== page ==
The original game is worth playing just for its infuriating unplayability, and at least has the excuse that it was made by a kid who put a minimal amount of work into this under-implemented and poorly constructed game. MST3k:Detective, on the other hand, is made by competent adults with obvious coding experience, so there is no excuse for it being as awful as it is.
If you feel like getting a kick out of playing Detective, just play the original and shake your head in wonder at its badness while inserting your own frustrated exclamations in the necessary places. You will have a much better laugh if you experience Detective firsthand and run the commentary in your own mind.
3 people found the following review helpful:
A parody of a 12-year old's detective game written with his blessing, February 3, 2016
"Detective" was an early game (written before the first IFComp) written by a 12-year old, who actually did a pretty good job for their age. However, many people judged it in reference to games by older, more experienced authors, and the game pales in comparison.
The authors of the MST3K version decided to make a parody where they play through with their commentary during the game. Usually, I would feel that it is pretty mean-spirited, but the game includes an interview with the author where he says that he's fine with this version of the game, and that he's a fan of Mystery Science Theatre.
The game is mostly fun because of its unusual format. It only really needs one playthrough; after that, you just hear the same comments over and over again, so there's not much replay value.
12 people found the following review helpful:
Great!, April 19, 2010
-) very funny
-) captures the spirit of the tv show excellently
-) the game riffed is really bad
the only criticism I have for this game is that it's too short, other than that it's pure gold!
16 people found the following review helpful:
One of the ones I always come back to, January 6, 2008
Every time I rediscover IF, the MST3K version of 'Detective' is one of the first things I seek out to re-play. Most works of IF would be relatively difficult to wrap in MST3K form, but Matt Barringer's Detective is so linear that it's incredibly effective. Strangers to the show may feel a little lost if they dive directly into the story, but the authors have thoughtfully created a quick primer to bring them up to speed. The character's comments/tones ring eerily true to the show and no gaffe is overlooked, from actions that happen in room descriptions, objects with bizarre adjectives, and doors that just plain weren't hooked up correctly.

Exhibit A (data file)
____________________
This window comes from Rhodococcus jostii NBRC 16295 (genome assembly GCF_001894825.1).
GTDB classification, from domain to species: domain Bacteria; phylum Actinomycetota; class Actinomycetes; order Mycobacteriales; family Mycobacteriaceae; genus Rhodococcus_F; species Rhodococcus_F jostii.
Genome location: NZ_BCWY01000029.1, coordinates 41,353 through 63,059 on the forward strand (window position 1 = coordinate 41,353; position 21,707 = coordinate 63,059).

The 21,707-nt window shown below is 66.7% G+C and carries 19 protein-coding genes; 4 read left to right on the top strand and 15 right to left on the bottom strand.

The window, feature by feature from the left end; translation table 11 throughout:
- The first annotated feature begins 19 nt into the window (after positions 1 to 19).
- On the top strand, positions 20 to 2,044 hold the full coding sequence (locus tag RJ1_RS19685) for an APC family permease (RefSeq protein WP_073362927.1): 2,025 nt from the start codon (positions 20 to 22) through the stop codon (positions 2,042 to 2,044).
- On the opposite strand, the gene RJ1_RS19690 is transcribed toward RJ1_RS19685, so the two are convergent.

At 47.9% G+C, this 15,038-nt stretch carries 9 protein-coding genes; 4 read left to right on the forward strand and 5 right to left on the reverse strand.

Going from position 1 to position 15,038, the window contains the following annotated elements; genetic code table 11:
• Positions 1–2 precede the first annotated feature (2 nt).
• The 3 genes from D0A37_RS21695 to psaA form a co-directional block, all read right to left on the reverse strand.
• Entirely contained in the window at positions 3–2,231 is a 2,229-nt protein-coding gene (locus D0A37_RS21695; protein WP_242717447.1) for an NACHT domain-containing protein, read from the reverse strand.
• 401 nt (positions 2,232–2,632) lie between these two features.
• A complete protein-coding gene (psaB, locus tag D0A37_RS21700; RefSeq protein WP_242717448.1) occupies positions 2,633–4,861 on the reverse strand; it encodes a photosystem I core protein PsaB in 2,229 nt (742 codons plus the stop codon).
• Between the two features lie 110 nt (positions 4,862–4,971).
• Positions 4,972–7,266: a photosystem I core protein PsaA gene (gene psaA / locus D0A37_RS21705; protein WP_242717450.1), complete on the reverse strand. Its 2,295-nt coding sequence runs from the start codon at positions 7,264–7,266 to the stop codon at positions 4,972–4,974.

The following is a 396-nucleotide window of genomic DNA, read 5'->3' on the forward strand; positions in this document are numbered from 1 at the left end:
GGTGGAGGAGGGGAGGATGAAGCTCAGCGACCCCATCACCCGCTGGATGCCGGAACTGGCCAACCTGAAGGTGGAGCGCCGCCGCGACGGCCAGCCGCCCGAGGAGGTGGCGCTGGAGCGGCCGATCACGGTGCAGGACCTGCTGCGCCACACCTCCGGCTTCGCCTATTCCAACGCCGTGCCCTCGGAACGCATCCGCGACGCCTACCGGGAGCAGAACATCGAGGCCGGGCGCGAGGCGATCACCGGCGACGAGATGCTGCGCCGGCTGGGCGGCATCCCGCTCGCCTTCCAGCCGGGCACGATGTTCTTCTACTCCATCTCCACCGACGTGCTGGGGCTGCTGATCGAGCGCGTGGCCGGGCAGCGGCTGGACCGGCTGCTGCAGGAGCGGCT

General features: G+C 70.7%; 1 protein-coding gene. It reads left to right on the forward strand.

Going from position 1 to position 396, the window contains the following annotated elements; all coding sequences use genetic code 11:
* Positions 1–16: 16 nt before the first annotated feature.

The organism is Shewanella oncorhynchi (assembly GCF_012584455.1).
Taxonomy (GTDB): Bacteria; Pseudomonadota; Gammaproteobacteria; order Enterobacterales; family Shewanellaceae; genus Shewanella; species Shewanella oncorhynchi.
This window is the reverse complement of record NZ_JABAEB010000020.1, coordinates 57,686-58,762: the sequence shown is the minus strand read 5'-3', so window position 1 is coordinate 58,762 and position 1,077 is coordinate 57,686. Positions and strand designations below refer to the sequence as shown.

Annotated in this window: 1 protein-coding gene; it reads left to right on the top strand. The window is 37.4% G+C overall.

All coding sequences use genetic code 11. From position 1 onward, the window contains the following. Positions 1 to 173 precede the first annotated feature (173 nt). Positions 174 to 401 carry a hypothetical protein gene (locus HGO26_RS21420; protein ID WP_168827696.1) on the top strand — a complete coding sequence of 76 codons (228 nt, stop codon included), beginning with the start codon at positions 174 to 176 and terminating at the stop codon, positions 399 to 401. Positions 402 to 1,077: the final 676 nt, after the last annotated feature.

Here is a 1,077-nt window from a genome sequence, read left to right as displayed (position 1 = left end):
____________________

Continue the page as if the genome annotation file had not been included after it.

Anyone who has ever been so excited to create an IF work that they dove head-first and made the game up as they went along will cringe deliciously - not only at how terrible the original game is, but how representative it is of those initial creations. Certainly, part of the amusement is at Barringer's expense (although he readily cops to how poorly written it was, and seems to take it with a grain of salt), but at least for this reviewer, an equal part of the amusement is the realization that it's no worse than what I've done; there but for the grace of God go I.
15 people found the following review helpful:
I know I'm supposed to like this, but I don't, December 16, 2007
This is a parody of Matt Barringer's Detective, a game famous for being really, really bad.
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It might be because I'm not American, and have never watched Mystery Science Theatre 3000, but I just found this kind of boring. I didn't think anything the commentators said was particularly witty or amusing, and I had to force myself to persist to the end ó a problem I didn't have with the original game they're making fun of!